Mrs Danvers was so frightening person, so worthy of her late mistress, don't you think so? I can't imagine how evil one can be to even try to entice somebody innocent to suicide. I agree that Du Maurier was superb in characterizations. It was really like reading Jane Eyre!

I am eager to watch the movies now, both the classic and the new one. I am interested into seeing how the new one will differ from the Hitchcock's.


Jennifer Lafferty | 38 comments I've tried to watch remakes of the film but to me none of them come close to Hitchcock's. There's an interesting article by Wilson Taylor comparing the classic adaptation an the newest one. https://brightlightsfilm.com/the-shad...


Zeljka (ztook) | 2833 comments Mod
Jennifer wrote: "I've tried to watch remakes of the film but to me none of them come close to Hitchcock's. There's an interesting article by Wilson Taylor comparing the classic adaptation an the newest one. https:/..."

For some reason, I cannot access the link you provided. Pity! I am curious to see how the others compare them. For me, the Hitchcock's version is much better, even though it is not quite so faithful to the book.


Jennifer Lafferty | 38 comments Zeljka wrote: "Jennifer wrote: "I've tried to watch remakes of the film but to me none of them come close to Hitchcock's. There's an interesting article by Wilson Taylor comparing the classic adaptation an the ne..."

Sorry about the link here's a similar article from The Ringer https://www.theringer.com/movies/2020...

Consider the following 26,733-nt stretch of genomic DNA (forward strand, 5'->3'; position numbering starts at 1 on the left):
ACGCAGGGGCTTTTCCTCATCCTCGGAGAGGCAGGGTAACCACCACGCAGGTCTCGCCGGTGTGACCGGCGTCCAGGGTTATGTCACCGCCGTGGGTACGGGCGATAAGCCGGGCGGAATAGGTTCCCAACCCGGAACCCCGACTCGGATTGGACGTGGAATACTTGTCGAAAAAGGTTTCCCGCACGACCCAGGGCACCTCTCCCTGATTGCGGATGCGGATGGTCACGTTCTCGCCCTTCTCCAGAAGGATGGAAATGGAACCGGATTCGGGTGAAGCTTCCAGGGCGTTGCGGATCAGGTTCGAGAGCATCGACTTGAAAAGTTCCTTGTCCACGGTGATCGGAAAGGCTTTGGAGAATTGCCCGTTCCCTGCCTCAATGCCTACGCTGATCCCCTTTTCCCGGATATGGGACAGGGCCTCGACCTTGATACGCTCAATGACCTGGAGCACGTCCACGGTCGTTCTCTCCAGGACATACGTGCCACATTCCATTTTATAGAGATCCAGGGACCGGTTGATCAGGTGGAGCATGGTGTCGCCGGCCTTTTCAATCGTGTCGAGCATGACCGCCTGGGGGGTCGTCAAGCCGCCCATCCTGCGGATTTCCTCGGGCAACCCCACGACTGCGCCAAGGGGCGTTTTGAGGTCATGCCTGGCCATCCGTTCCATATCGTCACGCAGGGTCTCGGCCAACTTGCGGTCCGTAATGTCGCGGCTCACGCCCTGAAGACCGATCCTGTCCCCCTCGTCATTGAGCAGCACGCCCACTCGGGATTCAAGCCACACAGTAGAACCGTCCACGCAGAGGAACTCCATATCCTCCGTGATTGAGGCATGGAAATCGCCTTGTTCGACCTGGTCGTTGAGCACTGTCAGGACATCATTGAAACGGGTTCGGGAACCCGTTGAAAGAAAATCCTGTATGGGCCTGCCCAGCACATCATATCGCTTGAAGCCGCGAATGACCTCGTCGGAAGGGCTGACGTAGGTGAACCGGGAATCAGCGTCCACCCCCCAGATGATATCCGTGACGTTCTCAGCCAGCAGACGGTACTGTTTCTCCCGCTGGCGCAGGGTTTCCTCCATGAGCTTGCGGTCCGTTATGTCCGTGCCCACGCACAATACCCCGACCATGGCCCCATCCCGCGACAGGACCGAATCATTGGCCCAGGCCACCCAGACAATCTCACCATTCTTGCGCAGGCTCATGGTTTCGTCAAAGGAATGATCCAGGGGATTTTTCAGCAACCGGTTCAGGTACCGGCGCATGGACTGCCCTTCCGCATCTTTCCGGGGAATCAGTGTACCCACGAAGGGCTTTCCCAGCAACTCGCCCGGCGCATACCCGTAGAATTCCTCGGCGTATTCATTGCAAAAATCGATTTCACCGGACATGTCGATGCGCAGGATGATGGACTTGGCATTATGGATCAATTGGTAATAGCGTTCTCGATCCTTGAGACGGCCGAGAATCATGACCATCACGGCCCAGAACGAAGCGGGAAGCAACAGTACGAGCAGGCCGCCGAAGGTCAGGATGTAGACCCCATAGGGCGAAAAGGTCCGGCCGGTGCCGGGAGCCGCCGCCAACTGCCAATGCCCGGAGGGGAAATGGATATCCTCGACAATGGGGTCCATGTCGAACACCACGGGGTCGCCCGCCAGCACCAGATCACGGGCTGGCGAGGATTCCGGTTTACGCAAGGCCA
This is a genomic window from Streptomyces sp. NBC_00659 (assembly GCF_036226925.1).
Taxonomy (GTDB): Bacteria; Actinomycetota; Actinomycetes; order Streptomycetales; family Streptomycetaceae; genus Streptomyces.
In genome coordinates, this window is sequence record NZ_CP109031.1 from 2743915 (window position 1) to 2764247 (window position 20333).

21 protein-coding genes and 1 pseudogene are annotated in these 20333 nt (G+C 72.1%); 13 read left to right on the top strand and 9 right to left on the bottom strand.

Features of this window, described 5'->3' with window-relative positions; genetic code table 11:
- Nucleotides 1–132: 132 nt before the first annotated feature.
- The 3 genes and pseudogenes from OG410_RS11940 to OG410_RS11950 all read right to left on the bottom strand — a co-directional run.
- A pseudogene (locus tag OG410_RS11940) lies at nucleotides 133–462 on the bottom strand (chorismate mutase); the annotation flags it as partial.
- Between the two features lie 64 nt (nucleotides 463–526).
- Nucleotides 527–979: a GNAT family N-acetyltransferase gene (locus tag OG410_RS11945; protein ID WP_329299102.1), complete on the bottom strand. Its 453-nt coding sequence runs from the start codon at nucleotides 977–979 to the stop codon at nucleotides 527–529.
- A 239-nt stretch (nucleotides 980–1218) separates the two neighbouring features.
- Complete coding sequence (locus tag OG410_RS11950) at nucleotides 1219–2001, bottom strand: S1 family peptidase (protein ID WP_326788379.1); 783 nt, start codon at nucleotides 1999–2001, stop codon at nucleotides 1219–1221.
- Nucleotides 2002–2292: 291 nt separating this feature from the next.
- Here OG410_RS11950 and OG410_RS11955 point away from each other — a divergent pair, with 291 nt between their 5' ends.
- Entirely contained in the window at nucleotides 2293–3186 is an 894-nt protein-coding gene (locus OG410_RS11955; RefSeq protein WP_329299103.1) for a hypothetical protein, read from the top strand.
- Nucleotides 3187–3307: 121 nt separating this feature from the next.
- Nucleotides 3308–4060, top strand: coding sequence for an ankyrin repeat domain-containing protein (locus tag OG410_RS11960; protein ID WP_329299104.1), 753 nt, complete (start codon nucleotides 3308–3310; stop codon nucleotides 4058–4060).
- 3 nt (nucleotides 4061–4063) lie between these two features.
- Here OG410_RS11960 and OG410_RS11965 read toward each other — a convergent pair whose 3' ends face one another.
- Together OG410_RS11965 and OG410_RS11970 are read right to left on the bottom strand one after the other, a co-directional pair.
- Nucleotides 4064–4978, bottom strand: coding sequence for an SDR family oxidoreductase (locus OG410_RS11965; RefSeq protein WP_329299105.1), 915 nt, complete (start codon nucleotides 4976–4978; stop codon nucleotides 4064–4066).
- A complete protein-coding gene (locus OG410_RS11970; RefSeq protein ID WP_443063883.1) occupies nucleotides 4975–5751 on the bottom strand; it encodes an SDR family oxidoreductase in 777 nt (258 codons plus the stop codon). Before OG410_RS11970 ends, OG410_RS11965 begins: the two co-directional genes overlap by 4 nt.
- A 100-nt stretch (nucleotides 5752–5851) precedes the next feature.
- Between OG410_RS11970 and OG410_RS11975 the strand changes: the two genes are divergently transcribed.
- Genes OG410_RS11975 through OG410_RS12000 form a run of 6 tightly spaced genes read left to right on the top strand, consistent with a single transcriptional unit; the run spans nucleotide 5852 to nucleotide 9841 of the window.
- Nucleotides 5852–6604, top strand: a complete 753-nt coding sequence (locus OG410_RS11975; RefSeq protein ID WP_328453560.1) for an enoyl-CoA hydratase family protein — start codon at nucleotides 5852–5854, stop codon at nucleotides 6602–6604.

Zeljka (ztook) | 2833 comments Mod
Jennifer wrote: "Sorry about the link here's a similar article from The Ringer https://www.theringer.com/movies/2020..."

Thanks Jennifer, that was really good article! Forgot totally that Don't Look Now adaptation - it was really good too, quite suspenseful like Hitchcock's Rebecca. I agree with the author of the article. Hitchcock adapted the book too well, no newer adaptation can outmatch his version. Even though he changed the ending! To be honest, Olivier's Maxim was more likable than Du Maurier's for that fact.


JanetE | 4 comments What does Maxim mean when he states in chapter 20 (while confessing to his crime): "It's come too late for you, hasn't it? .... This ought to have happened four months ago ... I should have known. Women are not like men." I am most puzzled by the "women are not like men" portion of Maxim's quote as I would think that men as well as women would think that a spouses first declaration of love after four months of marriage is a tad late. However, is Maxim talking about "love" or his "confession of murder".


Zeljka (ztook) | 2833 comments Mod
JanetE wrote: "What does Maxim mean when he states in chapter 20 (while confessing to his crime): "It's come too late for you, hasn't it? .... This ought to have happened four months ago ... I should have known. ..."

Agreed, ambiguous statement! I am not sure either. I was puzzled (read: annoyed) by his behaviour from the very beginning. Didn't she herself compare his love toward her as a love one has for a puppy?


JanetE | 4 comments Zeljka wrote: "JanetE wrote: "What does Maxim mean when he states in chapter 20 (while confessing to his crime): "It's come too late for you, hasn't it? .... This ought to have happened four months ago ... I shou..."
Thank you for your reply. I worked out answers to my Rebecca questions via a fanfiction titled "Maxim Ruminates" - I wanted to give Maxim and his wife a happy ending. (I half answer the "it's come too late" but still not to my complete satisfaction) https://www.fanfiction.net/s/13948860/1 /Maxim-Ruminates


Zeljka (ztook) | 2833 comments Mod
JanetE wrote: "Thank you for your reply. I worked out answers to my Rebecca questions via a fanfiction titled "Maxim Ruminates" - I wanted to give Maxim and his wife a happy ending...."

Thank you Janet, that was very interesting read! I had no idea people wrote fan fiction to Rebecca too :)